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Speakers at prayer vigil urge greater protection for children
Martinsville Police Chief Mike Rogers lights one of 20 candles — one for each child killed at Sandy Hook Elementary School in Connecticut a week ago — at Thursday’s vigil at Martinsville Middle School. About 170 people attended the gathering. (Bulletin photo by Mike Wray)
Friday, December 21, 2012
By PAUL COLLINS - Bulletin Staff Writer
At a prayer vigil Thursday night, speaker after speaker expressed compassion for and solidarity with the people of Newtown, Conn., but said the tragic shooting at Sandy Hook Elementary School could have happened anywhere, even here.
Speakers said this community needs to work harder to protect children; for nonviolence, forgiveness and reconciliation; and to respect and embrace one another’s differences.
An estimated 170 people attended the prayer vigil, which was in the Martinsville Middle School auditorium.
“It touched me a lot,” said Marvin Rakes of Ridgeway, who was in the audience. “I am a concerned grandparent.”
“One of those children could have very easily been one of mine. My heart goes out to Newtown,” he said.
He attended with his wife, Julia, and their daughter and son-in-law, Lynn and Scott Divers, and their children, Gabriel, 9, and Ariel, 3. Gabriel was one of the Scouts involved in the program.
“I sat on my couch and cried two or three days,” Lynn Divers said. “It’s like their future was stolen,” she said of the Newtown shooting victims — 20 children and six adults — and their grieving families.
“It’s good for this community to come together,” she said of the prayer vigil. “We find comfort in each other.”
The event began with a processional of dozens of prayer vigil participants, the posting of the colors by Magna Vista High School JROTC and the Pledge of Allegiance led by more than a dozen Cub and Boy Scouts.
In his invocation, the Rev. Thomas Penn prayed for safety and that calm heads may prevail. He also prayed that God “will guide each of us and make a safer community.”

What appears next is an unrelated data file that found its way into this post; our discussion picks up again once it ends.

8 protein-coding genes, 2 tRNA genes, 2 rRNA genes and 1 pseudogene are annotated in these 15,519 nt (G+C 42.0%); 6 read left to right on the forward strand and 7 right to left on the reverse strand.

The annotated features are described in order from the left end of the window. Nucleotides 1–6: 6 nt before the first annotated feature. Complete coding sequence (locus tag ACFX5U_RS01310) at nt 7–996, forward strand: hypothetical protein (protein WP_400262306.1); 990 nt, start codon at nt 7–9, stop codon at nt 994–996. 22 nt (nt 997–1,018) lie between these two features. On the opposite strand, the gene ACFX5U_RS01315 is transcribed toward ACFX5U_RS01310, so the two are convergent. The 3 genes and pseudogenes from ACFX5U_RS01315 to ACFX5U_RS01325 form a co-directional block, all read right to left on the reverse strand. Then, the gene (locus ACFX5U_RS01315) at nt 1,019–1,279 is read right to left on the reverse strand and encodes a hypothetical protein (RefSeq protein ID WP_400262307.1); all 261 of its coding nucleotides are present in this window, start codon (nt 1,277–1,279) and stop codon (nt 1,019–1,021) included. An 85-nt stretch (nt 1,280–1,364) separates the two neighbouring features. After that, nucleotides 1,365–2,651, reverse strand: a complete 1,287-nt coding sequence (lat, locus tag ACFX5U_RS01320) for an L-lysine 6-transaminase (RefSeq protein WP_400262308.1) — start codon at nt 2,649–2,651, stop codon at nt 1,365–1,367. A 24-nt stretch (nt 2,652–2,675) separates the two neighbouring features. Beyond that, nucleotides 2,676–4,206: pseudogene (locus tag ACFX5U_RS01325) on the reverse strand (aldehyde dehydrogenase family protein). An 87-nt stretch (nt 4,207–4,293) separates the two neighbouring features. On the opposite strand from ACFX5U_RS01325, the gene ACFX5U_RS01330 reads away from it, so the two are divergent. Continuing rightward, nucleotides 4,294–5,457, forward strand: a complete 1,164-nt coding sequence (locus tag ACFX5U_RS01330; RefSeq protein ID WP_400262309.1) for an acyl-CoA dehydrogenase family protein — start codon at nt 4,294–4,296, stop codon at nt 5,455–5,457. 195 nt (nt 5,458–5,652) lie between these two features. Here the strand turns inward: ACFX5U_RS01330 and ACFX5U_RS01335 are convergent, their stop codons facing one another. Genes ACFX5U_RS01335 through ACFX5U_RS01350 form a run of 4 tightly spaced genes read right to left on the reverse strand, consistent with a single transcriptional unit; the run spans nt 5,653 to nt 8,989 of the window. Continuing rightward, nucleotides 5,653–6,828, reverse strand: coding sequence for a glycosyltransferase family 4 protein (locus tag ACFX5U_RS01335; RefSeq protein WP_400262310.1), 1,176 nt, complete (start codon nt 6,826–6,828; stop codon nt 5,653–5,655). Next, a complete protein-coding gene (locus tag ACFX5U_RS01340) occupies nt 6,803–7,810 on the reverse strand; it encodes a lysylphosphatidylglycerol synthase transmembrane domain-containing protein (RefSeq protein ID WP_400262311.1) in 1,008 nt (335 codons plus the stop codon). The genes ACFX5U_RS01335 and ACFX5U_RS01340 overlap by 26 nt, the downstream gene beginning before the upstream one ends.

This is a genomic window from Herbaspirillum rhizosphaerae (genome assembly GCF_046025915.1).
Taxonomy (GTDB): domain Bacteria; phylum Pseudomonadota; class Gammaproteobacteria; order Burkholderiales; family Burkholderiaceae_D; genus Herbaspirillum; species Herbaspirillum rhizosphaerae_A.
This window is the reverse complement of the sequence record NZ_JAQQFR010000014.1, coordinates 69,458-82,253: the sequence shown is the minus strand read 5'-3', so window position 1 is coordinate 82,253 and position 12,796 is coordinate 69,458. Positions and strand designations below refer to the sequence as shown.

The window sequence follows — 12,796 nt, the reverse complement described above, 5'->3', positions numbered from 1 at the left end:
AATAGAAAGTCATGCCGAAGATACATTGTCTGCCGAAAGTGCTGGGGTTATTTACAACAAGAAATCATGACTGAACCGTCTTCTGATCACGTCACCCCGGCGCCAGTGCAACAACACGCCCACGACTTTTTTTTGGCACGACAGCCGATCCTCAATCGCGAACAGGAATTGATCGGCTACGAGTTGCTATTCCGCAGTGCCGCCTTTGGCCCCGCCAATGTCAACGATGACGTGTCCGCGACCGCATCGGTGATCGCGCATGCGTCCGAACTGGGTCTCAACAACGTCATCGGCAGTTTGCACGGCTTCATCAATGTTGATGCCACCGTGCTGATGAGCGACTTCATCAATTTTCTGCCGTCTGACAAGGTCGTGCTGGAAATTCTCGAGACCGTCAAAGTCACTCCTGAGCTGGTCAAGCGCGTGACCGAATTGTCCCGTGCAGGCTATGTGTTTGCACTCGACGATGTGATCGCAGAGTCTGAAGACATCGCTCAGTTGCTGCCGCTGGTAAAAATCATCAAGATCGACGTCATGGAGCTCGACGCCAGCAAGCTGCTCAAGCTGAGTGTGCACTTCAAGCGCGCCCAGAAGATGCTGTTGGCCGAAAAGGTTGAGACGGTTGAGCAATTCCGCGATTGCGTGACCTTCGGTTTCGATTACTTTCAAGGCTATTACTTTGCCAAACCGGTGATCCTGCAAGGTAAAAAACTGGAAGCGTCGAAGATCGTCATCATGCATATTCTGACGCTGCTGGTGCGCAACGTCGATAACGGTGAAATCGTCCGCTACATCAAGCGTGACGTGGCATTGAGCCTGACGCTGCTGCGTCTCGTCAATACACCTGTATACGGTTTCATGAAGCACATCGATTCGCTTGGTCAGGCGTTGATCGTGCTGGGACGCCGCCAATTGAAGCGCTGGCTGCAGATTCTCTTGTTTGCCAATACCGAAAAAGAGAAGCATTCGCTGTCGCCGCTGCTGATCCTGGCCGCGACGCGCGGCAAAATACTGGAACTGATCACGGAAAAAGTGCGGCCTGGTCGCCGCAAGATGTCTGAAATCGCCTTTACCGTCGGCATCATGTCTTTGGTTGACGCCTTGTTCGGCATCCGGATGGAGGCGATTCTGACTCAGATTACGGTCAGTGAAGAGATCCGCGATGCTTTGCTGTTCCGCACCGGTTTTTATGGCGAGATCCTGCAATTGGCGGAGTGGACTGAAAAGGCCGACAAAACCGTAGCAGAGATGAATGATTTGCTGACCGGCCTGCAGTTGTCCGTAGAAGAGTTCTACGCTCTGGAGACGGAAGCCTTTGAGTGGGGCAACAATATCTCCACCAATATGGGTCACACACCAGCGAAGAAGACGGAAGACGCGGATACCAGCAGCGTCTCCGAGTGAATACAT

The Rev. Steve Garner, president of the Henry County and Martinsville Ministerial Association, said the prayer vigil was held to remember the 26 victims of the shootings at Sandy Hook Elementary, to show compassion for the people of Newtown and to be a catalyst for ongoing community discussions. The ministerial association sponsored the prayer vigil.
The Rev. Jane Johnson sang “Let There Be Peace,” which contains the lines “Let peace begin with me” and “Let me walk with my brother in perfect harmony.”
“This has struck emotion. ... It strikes deep when there are children victims,” said Henry County Sheriff Lane Perry.
He described some security precautions local law enforcement and schools have taken to protect children here, and he urged the public to take a stand. “If you see someone acting recklessly and expressing anger or threats of violence, take a stand to stop it,” he said. He also cited the need to help people develop coping skills.
The Revs. Keith Spangenberg, Debra Turner and Ken Davis and Chaplain Bonnylee Witt all read litanies during the program. During Witt’s litany, she also read the names of the 26 victims and their photos were projected.
Jim Tobin, executive director of Piedmont Community Services, said, “As a community we are called to embrace people with difficulties” and people who are marginalized. He said at the vigil and in an interview that he thinks it was a great disservice for news media to superficially assign the cause of the shootings to mental illness when shooter Adam Lanza had a developmental delay, which is quite different than mental illness.
Tobin said that increases the stigma against people who struggle with true mental illness, who are “far, far more likely” to be victims of violence than perpetrators.